On my last day in Qatar, I attended the World Climate Summit at the Ritz Carlton in Doha. The opening speaker was Dr. Jean-Pascal van Ypersele, a climate scientist and the Vice Chair of the Intergovernmental Panel on Climate Change (IPCC). Dr. van Ypersele only spoke for about 15 minutes, but shared a couple of slides that opened my eyes to a remarkable fact –
The first slide (picture below) shows the world as it was at the time of the last glacial maximum – this was the period when ice sheets were at their maximum extension, over 20,000 years ago – the ice was 3 KM thick and extended pretty far south.
The next slide (below) shows what the world looks like today, with ice sheets just around the poles.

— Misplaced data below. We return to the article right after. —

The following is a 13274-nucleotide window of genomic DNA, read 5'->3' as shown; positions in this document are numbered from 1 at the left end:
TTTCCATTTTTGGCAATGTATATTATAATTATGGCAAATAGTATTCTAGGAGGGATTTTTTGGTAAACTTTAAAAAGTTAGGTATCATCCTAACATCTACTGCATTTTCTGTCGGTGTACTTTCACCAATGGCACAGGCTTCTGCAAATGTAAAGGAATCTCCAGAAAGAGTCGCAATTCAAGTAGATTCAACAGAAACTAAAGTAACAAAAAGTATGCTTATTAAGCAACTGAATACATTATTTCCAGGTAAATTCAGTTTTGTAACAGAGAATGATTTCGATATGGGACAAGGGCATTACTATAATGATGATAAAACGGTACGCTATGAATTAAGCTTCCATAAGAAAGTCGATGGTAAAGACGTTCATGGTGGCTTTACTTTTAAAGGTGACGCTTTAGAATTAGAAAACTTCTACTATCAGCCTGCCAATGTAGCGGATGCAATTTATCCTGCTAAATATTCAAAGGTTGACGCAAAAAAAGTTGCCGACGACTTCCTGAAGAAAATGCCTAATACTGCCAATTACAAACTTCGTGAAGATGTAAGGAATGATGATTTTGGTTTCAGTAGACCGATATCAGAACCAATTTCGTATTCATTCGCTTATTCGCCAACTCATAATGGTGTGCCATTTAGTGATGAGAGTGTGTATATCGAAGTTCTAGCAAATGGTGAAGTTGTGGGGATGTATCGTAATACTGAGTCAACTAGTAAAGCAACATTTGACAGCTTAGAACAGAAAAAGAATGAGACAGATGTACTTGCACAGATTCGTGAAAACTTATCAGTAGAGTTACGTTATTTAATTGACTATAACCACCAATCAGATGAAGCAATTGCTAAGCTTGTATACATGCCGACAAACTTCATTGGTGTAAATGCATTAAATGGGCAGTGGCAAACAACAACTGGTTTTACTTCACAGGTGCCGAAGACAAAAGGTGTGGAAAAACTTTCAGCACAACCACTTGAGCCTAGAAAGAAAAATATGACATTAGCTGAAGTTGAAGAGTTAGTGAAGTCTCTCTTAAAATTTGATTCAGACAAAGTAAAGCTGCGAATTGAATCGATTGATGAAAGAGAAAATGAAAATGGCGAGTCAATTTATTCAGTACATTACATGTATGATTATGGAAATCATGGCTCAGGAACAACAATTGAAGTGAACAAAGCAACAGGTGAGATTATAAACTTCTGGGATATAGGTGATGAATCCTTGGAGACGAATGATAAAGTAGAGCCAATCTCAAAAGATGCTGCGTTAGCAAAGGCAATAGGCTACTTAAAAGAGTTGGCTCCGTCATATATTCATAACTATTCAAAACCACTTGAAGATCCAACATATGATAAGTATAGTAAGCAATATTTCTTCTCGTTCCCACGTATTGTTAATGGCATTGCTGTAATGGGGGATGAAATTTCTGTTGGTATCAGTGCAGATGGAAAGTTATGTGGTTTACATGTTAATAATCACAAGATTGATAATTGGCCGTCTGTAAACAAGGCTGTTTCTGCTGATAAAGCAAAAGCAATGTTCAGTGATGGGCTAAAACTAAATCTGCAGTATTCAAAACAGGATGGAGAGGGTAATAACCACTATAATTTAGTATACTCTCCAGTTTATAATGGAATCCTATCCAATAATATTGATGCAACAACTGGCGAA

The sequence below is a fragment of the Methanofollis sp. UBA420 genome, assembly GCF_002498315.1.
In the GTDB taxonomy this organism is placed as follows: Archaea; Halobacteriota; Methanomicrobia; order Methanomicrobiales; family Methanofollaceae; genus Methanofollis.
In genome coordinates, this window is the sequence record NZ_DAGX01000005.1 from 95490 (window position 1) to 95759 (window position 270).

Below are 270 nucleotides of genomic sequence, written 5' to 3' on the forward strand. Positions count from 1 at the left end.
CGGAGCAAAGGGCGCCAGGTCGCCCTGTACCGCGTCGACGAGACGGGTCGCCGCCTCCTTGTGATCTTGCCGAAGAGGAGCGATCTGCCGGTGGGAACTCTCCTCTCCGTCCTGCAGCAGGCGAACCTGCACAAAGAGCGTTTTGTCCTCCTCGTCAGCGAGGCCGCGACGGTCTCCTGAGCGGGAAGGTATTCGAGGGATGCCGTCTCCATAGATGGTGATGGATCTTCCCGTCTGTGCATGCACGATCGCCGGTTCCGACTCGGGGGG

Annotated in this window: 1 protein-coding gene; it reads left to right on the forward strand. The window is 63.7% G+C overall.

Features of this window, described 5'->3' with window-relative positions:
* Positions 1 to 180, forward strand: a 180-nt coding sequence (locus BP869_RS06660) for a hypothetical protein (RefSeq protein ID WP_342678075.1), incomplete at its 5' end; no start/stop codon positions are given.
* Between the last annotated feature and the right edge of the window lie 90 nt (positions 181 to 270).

Here’s the kicker – the average temperature difference between our world today and the last glacial maximum? Just 4-5 degrees!! The above change took 3000 years to occur. We are talking about the same magnitude of change in just 100 years!!!
This is why everybody is worked up about a 4-degree warmer world, as this represents a HUGE change in the habitability of the planet. For more information on the consequences on what to expect if/when we breach the 4-degree point, here is a link to a very recent and alarming World Bank report (which also features somebody well known to us at Tuck/Dartmouth) – this report got a lot of attention at the conference.
One a side note, I couldn’t help but notice four large chandeliers in the plenary chamber (two visible in the picture below and a close-up right afterwards) – each chandelier comprised of dozens of incandescent light bulbs – not the greenest of venues to play host to a climate summit!